1. Health Care
So I am in that doughnut hole. Too old and with too many pre-existing conditions to get low premiums but not old enough for Medicare; make too much for Medicaid, but not really enough to easily cover my premiums, co-pays, and deductibles on my own. As a pastor, yes, I pay my own insurance. The current health care bills in Congress are pretty disastrous, not only for the severely disabled, for the folks we saw on the news protesting on the Hill and being dragged away by the Capitol Police, but for millions of people. I have several pre-existing conditions: cancer, migraines, a bleeding disorder (in my childhood, never had a problem in several operations since), a pregnancy complicated by a cesarean section (I'm of an age to never have children again), a couple of sprained ankles, a sprained wrist, arthritis, a brain cyst (completely benign, I was born with it). Only the arthritis and the migraines are a current, ongoing concern, and my neurologist and I have the migraines under control; my primary and I are doing all we can about the arthritis. Yes, the cancer could return, I grant that. The rest are unlikely or no more likely for me than for anyone else. And yet my premiums are pretty high--about 12% of my yearly income, not including deductibles and co-pays--and that's for a bronze plan. I could skip it, living on pain meds when the migraines or arthritis flare up, praying the cancer doesn't return...but what if it does? Here's my point--I am not the only one doing this calculus, trying to decide whether to roll the dice. Not get the insurance (possibly paying a penalty, if that's part of the final bill) and pray I stay healthy; or get the bare minimum plan I can afford that will cover cancer care, just in case, and scrimp by somewhere else (but what else can I cut back)? Catch 22. And I am not alone.
OK, this one's much happier! My son (AKA Tall One to readers of an earlier incarnation of this blog) was married last month, and I could not be happier. He married a wonderful woman, who is smart and kind and independent and gives him a run for his money and loves him--as he loves her. It was a beautiful wedding n Washington DC, officiated by a former mentor and friend. The whole weekend was wonderful (well, aside from the flight there and back--but that was only three or four hours out of the weekend). I got to see my mom, and my sisters and some of their significant others, and friends I had not actually seen in years, catch up with people I used to count as family--and who still are, really. What a warm and loving time to share with people who mean so much to me!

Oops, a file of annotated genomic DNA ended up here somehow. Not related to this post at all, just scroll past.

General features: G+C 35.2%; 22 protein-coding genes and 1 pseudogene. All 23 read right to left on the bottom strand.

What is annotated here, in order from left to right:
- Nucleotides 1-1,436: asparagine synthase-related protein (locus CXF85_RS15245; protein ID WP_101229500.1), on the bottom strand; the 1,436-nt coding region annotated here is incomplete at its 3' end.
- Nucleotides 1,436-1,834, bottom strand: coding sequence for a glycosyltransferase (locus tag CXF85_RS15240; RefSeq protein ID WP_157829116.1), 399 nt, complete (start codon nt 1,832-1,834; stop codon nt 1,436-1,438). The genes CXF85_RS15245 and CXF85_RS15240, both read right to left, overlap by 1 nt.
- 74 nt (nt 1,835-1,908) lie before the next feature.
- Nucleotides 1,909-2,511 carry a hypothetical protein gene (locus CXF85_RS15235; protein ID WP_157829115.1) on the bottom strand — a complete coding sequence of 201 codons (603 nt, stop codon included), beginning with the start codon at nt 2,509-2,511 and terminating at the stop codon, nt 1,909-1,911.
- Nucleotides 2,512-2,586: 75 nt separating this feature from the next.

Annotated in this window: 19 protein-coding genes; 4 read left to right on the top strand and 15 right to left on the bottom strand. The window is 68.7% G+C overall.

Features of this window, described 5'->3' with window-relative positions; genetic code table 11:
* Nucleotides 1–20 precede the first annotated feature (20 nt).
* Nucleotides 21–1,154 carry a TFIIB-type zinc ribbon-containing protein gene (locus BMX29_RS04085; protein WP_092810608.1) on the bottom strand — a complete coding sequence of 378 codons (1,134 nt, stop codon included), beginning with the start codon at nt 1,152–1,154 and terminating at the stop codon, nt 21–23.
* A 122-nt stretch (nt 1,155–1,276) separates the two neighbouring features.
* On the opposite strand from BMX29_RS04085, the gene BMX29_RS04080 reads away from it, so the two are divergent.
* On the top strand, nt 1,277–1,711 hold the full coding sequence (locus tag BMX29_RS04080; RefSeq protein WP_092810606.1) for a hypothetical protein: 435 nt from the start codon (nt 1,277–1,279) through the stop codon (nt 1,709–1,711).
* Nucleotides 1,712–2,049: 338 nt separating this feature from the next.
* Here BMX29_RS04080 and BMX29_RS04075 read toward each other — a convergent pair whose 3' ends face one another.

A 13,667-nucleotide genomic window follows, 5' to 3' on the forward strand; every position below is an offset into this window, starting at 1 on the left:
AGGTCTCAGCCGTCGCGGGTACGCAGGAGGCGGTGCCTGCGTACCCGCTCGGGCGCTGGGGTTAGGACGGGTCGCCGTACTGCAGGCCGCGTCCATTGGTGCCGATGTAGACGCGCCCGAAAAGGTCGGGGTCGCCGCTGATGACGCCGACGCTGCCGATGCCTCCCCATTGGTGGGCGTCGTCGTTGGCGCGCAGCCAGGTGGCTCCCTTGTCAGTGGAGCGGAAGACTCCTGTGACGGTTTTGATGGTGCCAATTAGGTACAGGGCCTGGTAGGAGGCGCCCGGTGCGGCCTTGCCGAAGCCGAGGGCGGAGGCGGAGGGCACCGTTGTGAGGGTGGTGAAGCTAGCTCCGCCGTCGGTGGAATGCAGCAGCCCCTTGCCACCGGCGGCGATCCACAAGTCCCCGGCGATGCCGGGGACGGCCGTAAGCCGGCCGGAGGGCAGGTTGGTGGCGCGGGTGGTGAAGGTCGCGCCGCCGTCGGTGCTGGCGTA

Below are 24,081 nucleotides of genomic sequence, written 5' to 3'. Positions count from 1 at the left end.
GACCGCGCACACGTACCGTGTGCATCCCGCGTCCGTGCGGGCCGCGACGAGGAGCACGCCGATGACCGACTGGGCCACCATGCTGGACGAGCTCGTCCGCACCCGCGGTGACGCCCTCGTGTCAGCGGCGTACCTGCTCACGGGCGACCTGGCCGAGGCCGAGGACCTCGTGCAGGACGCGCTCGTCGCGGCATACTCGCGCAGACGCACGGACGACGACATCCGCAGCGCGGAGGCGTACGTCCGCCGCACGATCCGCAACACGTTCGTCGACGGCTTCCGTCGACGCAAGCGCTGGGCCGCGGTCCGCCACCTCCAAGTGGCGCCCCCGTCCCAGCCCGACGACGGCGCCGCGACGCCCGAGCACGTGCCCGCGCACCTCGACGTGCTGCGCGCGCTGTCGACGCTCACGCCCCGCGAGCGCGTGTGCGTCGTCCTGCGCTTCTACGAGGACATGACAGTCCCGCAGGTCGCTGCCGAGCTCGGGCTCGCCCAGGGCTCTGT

Why am I so reluctant to do them, even though I like having done them? Scrubbing the bathroom, doing laundry, mopping the floor....ugh. But I love having clean clothes, clean floors, etc. Human nature. Go figure.
4. Reading books
"And of the reading of books there shall be no end."
I have several books that I am stuck in the middle of, not because I am finding them boring, but quite the opposite--they are pulling on my emotions so strongly that I dread reading further. Underground Railroad, All the Light We Cannot See, and Barkskins are calling me back but I am dreading the emotional rack they will put me on. So I am reading other books, good books, but books that do not threaten my emotions, coward that I am. I should have checked them out of the library, then I would have had to get them read.
June is Pride month; June 28th marks the anniversary of the Stonewall uprising in New York in 1969 that is the traditional start of the LGBTIQ rights movement. There were sit-ins and riots before that, but the Pride parade the next year was the first. As other civil rights and human rights movements took shape in the 60s, members of the LGBTIQ community (which had not really coalesced as such yet) began to take note and began to deman our civil rights too. The rainbow flag was created in San Francisco to represent the values of the LGBTIQ community; in some communities, a black stripe and a brown stripe have added to include people of color, which has roused some controversy. Still, the rainbow has come to symbolize inclusion, diversity, and welcome around the world. When attending a Pride event, the proper greeting is "Happy Pride!"
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